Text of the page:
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E' giunta in redazione la notizia dell'uscita nelle librerie americane del Volume " The Control Revolution" scritto dallo studioso americano Andrew Shapiro attualmente insegnante alla Columbia University ed attivo propositore in rete di interessantissimi contributi sul tema della politica dell'Information Technology e delle problematiche connesse alla necessità di "normare" il cyberspazio.
Ci auguriamo che presto il libro sia edito in Italaliano data l'importanza dei suoi contenuti.
Riportiamo di seguito la presentazione tratta dal sito del libro la cui URL è: <http://www.controlrevolution.com/>.
"In this masterful exploration of the Internet, journalist and legal scholar Andrew Shapiro looks closely at events that are occurring all around us: Dissidents evade censorship to get their message out. Cyber-gossips send dispatches to thousands via email. Musicians bypass record companies and put their songs on the world wide web for fans to download directly. "Day traders" roil the stock market, buying securities online with the click of a mouse and then sell minutes later when the price jumps. Shapiro argues that there is a common thread underlying these developments. It is not just a change in how we compute or communicate. Rather, it is a potentially radical shift in who is in control--of information, experience, and resources. With a mix of anecdote and analysis, Shapiro explains how:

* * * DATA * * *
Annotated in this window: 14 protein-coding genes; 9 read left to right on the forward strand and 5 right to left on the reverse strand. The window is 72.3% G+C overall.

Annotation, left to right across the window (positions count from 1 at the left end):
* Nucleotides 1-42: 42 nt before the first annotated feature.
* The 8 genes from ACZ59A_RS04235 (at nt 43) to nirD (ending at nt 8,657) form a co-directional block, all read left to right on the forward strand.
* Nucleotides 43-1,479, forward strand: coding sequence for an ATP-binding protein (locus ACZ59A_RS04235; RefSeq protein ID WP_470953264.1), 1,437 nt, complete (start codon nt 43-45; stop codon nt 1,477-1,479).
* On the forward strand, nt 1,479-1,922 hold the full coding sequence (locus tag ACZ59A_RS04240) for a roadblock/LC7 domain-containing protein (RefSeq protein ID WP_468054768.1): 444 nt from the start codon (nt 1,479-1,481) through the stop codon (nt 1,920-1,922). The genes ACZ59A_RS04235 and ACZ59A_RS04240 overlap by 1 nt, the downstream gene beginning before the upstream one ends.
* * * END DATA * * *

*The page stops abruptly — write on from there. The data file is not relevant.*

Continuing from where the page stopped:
Along the way, The Control Revolution explores cyberporn and censorship, customized news delivery, electronic commerce, online democracy, Microsofts market power, encryption and law enforcement, copyright in the digital age, virtual communities, Matt Drudge, privacy, and the role of interactive technology in struggles against political tyranny. The result is a penetrating exploration of how the Internet shapes our lives--often more than we realize--and how the question of who is in control will determine its influence all the more."
- new technology is allowing individuals to take power from large institutions such as government, corporations, and the media;
- powerful entities are trying to limit our new digitally enabled autonomy;
- individual control can be pushed too far, threatening democratic values; and
- we can reap the benefits of the new control without succumbing either to resistance or to excess.